Dean of Learning

Dean of Learning

Is standardised testing necessary?

As the NAPLAN testing concludes this week, it is timely to reflect on the practice and value of standardised testing in schools.

One of the main criticisms of standardised tests such as NAPLAN, is that such tests evaluate a student’s performance on one particular day and do not take into account other factors. There are some students who do not perform well on tests. Many of these students show a sound understanding of content and are actively engaged learners, but this doesn’t show on the test. Some students can develop test anxiety which adversely affects their performance. There are many external factors which can affect student performance on any given day. If a student is in a poor frame of mind on the morning of a test, their focus is unlikely to be where it should during the test. Furthermore, such testing tends to focus on whether or not a student is proficient at the time of testing and fails to recognise how much improvement may have been made over the course of a year.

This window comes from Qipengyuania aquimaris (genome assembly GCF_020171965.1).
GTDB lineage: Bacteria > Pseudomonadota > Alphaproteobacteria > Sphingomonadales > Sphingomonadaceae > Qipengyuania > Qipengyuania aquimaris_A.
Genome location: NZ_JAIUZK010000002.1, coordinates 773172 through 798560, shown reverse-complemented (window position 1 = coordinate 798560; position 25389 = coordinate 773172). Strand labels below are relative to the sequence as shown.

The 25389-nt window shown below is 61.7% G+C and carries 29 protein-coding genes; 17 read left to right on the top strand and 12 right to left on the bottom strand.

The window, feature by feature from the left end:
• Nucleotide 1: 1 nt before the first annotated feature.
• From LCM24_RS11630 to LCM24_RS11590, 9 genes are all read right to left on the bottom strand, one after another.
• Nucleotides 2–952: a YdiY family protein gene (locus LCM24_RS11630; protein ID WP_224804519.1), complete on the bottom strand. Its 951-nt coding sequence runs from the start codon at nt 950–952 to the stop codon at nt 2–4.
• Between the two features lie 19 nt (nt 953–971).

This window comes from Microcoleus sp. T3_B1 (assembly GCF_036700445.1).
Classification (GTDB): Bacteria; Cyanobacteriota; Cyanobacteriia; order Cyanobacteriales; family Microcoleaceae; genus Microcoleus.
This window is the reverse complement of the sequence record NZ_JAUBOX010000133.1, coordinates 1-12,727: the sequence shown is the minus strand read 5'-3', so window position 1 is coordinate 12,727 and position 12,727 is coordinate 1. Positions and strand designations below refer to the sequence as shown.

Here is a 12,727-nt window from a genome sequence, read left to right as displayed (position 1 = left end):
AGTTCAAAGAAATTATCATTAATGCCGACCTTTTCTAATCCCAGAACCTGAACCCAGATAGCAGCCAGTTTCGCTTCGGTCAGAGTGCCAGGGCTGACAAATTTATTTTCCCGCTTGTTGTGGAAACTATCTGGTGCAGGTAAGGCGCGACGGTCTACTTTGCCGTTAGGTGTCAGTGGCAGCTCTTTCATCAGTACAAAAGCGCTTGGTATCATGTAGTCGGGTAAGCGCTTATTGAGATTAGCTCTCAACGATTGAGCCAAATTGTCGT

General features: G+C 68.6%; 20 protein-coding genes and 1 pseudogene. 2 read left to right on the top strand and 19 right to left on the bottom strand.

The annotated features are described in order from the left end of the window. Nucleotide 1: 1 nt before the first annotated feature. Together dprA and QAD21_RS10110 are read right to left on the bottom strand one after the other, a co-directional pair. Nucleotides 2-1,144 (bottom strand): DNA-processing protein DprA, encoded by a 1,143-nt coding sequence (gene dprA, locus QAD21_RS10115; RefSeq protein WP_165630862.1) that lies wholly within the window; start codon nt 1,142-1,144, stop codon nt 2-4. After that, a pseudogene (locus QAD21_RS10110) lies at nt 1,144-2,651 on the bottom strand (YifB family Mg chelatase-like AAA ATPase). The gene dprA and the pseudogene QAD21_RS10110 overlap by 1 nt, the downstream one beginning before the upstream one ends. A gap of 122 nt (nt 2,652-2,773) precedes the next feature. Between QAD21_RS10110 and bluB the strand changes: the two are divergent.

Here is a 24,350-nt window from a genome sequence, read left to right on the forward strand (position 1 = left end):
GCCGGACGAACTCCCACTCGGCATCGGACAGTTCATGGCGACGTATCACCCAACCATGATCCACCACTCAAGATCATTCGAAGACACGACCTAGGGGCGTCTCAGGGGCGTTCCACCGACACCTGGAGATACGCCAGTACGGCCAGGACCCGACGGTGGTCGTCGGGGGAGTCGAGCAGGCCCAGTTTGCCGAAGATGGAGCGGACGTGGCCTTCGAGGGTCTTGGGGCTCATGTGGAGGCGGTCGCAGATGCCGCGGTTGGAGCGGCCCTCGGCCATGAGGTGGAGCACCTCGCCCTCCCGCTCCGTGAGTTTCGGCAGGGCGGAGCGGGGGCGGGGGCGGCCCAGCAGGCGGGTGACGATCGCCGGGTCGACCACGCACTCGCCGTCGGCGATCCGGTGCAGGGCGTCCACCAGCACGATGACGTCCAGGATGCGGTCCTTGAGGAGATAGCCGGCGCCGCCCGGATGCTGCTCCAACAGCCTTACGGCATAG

There is an increased perception that since its inception in 2008, NAPLAN has moved from being a diagnostic tool to being a comparative measure and has become “high stakes” testing. This perception has increased this year with the c link of a Band 8 in Year 9 to qualify for the HSC (Stronger HSC Standards Reform). Regardless of the reality that there will be numerous opportunities for students to demonstrate competency in literacy and numeracy before the HSC, anxiety around NAPLAN has increased.

So why do we continue to have standardised tests? The fact is that such tests do provide schools and other educational bodies with a great deal of valuable data. The aim of NAPLAN is to provide a report card on school, state and national progress in the fundamental areas of reading, writing, language conventions and numeracy. In spite of the cons, such information is much needed if we are to improve educational standards within schools and more broadly as a nation. It may not inform us on  how to improve standards but it does pinpoint where the strengths and weaknesses lie.

At Loreto, we view standardised tests such as NAPLAN as just one source of information to enable us to improve our educational outcomes for our students. We do not believe in “teaching to the test”, rather we take the view that such tests do in fact give us a snapshot of the lay of the land. We will always continue to provide our students with a broad and evolving curriculum in order to best prepare them for the challenges of life beyond school in the 21st century.


Mme Maryse Martin

Acting Dean of Learning